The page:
Exterior Reichstag

Berlin – Checkpoint Charlie, Brandenburg Gate, Potsdamer Platz and The Reichstag

After leaving Wurzburg behind we headed for Berlin, stopping overnight at a motorway service station. On Friday 5th November we continued to head to Germany’s capital city and finally arrived at the centrally located Stellplatz. We were surprised to find that there was an unsecured internet connection but it turned out to be a FON hotspot. Being much better value that the T-mobile hotspots we had so far found in Germany, Joy decided to buy a 5 day pass.

On Saturday it took us some time to leave the vehicle and go exploring, mostly because we were making as much use of the internet connection whilst we had it. When we finally did venture outside we headed for Checkpoint Charlie which was a crossing point in the Berlin Wall where East Germans would sometimes try to escape to the West. The Berlin Wall was erected by the Soviets in 1961 to stop East Germans from fleeing and the wall and Checkpoint Charlie became symbols of the cold war. The wall was finally opened in 1989 and a year later Checkpoint Charlie was removed when German reunification took place. The area is now a tourist attraction complete with 2 men dressed in authentic costumes with flags charging €2.00 to have your photo taken with them. The fact that they actually had a sign with the fee was very refreshing and honest, unlike the shoddily dressed gladiators at the Colosseum who tried to fleece you of €5.00. We then visited some other well known Berlin tourist sites and looked for some geocaches before arriving at the Brandenburg Gate as the light began to fade and so we decided to walk back to our motorhome.

Sunday we decided to get up early and again we passed Checkpoint Charlie, this time arriving early enough to get a photo without the men in uniform with the flags.

Checkpoint Charlie

Our next destination was Potsdamer Platz, another famous location where the Berlin Wall divided East and West. A few sections of the wall remain and a line where the wall existed can be seen on the ground in many places throughout the city.

Potsdamer Platz

We were making good progress and it seemed much of the city was still sleeping so we headed for the Reichstag in the hope of avoiding long queues. Entry to the Reichstag is free and it is certainly worth visiting. The original building was opened in 1894 to house the German parliament and the words ‘Dem Deutschen Volke’ (To the German People) were carved in 1916.

The building was severely damaged by fire in 1933 at a time when Adolf Hitler’s National Socialist German Workers Party (commonly known as the Nazi Party) was the single biggest party in the parliament. It is believed that the Nazis encouraged the arsonist, blaming the fire on the Communists and effectively removing all opposition to allow them to become a dictatorship. After World War II ended the building, which was in West Berlin was a ruin. The West German parliament was moved to Bonn and it was not until the 1960’s that some work was carried out to repair the building. German reunification took place in 1990 and a year later it was decided to move the Parliament from Bonn back to Berlin. In 1992 the British architect Norman Foster won a contest to redesign the building. The final result was a very modern glass and steel interior but contained within the original front of the building.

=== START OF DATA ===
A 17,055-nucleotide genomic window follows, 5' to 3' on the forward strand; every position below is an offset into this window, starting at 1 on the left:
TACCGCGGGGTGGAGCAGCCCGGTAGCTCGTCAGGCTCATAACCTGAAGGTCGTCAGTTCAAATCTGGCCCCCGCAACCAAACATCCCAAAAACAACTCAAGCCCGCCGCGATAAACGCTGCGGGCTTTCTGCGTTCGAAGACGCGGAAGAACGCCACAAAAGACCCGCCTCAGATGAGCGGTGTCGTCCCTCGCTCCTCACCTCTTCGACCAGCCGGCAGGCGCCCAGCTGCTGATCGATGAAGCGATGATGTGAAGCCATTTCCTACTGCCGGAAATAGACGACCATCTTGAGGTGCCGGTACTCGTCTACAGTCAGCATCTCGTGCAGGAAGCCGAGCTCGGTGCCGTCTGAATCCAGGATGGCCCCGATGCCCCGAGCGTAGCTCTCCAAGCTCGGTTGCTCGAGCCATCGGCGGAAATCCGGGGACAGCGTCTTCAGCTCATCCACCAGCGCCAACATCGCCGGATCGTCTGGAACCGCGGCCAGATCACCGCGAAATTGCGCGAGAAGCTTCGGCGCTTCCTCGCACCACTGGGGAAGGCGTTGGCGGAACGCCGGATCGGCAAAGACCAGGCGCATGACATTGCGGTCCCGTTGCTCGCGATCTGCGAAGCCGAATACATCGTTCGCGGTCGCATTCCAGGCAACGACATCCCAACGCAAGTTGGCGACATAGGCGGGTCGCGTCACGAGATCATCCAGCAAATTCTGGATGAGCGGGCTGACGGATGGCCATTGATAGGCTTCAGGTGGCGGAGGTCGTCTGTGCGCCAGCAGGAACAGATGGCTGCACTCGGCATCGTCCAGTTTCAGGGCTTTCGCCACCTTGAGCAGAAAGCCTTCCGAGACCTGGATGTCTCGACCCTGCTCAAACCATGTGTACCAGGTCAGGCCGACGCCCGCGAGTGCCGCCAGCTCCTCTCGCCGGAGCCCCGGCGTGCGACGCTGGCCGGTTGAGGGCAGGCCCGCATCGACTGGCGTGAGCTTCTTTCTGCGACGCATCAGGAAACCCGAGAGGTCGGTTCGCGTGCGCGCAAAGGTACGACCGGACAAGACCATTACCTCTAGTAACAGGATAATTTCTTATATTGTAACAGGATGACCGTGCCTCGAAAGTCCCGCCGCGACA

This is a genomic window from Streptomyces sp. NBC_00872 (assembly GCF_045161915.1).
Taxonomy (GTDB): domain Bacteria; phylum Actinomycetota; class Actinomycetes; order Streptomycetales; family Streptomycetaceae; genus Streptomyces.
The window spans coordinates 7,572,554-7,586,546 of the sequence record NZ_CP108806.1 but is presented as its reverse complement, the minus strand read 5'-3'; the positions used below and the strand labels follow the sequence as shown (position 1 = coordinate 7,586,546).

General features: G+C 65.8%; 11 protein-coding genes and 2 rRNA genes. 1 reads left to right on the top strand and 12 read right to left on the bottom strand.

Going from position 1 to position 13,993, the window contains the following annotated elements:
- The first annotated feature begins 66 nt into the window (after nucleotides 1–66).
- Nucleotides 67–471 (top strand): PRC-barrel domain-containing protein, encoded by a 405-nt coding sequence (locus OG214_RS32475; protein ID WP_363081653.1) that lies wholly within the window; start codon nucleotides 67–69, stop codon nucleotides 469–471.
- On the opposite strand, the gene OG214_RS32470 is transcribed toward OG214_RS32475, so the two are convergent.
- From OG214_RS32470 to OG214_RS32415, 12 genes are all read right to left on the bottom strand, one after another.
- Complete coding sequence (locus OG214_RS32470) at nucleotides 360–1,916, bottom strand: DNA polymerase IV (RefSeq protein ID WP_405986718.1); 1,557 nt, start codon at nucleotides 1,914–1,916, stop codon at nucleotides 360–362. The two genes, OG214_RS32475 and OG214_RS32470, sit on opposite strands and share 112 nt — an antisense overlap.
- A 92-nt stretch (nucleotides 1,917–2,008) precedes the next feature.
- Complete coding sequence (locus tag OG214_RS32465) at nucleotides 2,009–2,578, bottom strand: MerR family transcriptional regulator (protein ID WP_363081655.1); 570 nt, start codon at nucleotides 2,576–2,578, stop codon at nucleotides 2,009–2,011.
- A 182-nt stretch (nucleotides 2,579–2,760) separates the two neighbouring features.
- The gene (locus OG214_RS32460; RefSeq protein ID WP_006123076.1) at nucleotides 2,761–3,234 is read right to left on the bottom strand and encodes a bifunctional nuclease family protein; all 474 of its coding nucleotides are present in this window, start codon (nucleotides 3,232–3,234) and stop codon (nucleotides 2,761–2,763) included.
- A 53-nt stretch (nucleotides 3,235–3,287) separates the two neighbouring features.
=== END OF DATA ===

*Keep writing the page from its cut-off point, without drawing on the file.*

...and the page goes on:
Reichstag Interior

For what remained of our day we walked around the city, looking at the souvenir shops, one of which contained the East German’s ‘people’s car’, the Trabant. We also had time to take photographs of bears, a symbol of Berlin.

Berlin Bear
Berlin Bear

We returned to the Stellplatz and were greeted by the owner of Rick’s Cafe who gave us some free bread rolls. On Monday it was time to leave Berlin after stopping at a car shop to buy oil, an oil filter, air filter and fuel filter for the motorhome. We were heading for Hamburg, finally pulling over at a truck stop about 2 hours outside the city.


  1. Hi,
    Thanks for sharing abour your trip to charlie checkpoint and potsdamer platz.. its VERY VERY VERY useful and helpful… Its really great to finally found full complete information (DETAILED) with pictures of the place i would like to go.

    By the way, do you know if there ARE any OLDEST GERMAN RESTAURANT around the certain locations?? and cost NOT expensive??.. cos it would be a very great idea to grab something to eat around potsdamer. Especially something classic is always AWESOME!!..

  2. Hi Ellie,

    I cannot really give you any advice on where to eat in Berlin since I was there for such a brief time and spent my time trying to see everything I wanted and from memory grabbed food on the go.